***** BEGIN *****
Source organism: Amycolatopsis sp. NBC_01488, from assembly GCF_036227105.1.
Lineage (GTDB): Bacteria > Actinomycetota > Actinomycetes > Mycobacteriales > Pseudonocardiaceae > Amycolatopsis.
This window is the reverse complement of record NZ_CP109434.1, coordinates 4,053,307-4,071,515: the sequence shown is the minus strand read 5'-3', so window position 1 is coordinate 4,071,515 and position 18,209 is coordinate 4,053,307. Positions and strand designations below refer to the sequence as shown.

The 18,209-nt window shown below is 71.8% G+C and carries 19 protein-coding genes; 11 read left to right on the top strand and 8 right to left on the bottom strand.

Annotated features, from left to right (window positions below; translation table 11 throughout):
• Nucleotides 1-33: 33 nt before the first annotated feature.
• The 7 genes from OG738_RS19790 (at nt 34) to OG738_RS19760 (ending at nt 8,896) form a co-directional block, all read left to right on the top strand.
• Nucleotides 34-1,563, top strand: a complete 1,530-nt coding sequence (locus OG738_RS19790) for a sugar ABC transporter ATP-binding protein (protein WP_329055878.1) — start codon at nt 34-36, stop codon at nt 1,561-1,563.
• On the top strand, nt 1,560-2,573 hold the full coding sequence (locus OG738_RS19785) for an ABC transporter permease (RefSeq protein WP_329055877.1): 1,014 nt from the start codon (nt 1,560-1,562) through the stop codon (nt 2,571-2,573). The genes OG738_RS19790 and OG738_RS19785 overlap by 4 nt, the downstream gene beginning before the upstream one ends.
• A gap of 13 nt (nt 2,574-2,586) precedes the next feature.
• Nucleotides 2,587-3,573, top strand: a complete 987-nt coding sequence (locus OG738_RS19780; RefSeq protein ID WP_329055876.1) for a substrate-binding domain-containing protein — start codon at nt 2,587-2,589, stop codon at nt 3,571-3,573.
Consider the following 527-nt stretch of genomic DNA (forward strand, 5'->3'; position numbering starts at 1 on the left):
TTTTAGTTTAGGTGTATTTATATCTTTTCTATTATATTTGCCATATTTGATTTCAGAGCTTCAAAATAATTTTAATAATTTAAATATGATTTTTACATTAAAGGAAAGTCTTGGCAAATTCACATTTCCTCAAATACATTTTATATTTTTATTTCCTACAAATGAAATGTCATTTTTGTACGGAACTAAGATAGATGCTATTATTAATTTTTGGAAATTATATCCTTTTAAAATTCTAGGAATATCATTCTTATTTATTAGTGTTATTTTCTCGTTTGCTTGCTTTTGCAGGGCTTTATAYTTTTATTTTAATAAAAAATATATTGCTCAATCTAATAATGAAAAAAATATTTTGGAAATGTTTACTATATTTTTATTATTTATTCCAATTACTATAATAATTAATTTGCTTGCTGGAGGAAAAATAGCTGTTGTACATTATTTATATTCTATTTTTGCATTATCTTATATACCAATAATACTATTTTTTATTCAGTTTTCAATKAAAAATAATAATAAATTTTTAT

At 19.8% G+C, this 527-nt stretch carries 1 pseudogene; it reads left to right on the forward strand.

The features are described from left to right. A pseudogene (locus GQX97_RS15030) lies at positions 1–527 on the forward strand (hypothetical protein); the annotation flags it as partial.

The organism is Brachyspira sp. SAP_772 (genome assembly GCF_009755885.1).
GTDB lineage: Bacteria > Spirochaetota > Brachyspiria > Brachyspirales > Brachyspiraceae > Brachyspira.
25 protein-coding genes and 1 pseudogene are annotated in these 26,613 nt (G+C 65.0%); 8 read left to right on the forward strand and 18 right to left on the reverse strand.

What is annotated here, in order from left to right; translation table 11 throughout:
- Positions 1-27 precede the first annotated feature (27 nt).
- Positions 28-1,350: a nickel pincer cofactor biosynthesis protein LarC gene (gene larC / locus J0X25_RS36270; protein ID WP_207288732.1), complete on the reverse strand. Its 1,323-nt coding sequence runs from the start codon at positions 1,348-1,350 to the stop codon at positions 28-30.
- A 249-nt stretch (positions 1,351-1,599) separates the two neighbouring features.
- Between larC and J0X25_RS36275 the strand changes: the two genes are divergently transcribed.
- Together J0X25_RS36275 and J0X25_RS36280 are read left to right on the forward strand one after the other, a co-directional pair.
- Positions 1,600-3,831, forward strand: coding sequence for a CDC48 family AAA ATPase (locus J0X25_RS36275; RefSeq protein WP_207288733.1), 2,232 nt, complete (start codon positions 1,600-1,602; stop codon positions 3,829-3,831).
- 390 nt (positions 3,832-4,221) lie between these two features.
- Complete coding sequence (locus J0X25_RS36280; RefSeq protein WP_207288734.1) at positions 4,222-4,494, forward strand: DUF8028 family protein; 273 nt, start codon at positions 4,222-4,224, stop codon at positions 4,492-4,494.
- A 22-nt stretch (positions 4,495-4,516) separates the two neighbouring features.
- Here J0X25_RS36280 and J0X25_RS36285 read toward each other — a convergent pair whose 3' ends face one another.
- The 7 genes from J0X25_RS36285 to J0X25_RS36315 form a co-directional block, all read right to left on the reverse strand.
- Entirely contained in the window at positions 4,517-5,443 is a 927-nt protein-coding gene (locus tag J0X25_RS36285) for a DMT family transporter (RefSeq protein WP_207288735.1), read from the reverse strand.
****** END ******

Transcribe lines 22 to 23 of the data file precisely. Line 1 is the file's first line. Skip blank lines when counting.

- A 249-nt stretch (positions 1,351-1,599) separates the two neighbouring features.
- Between larC and J0X25_RS36275 the strand changes: the two genes are divergently transcribed.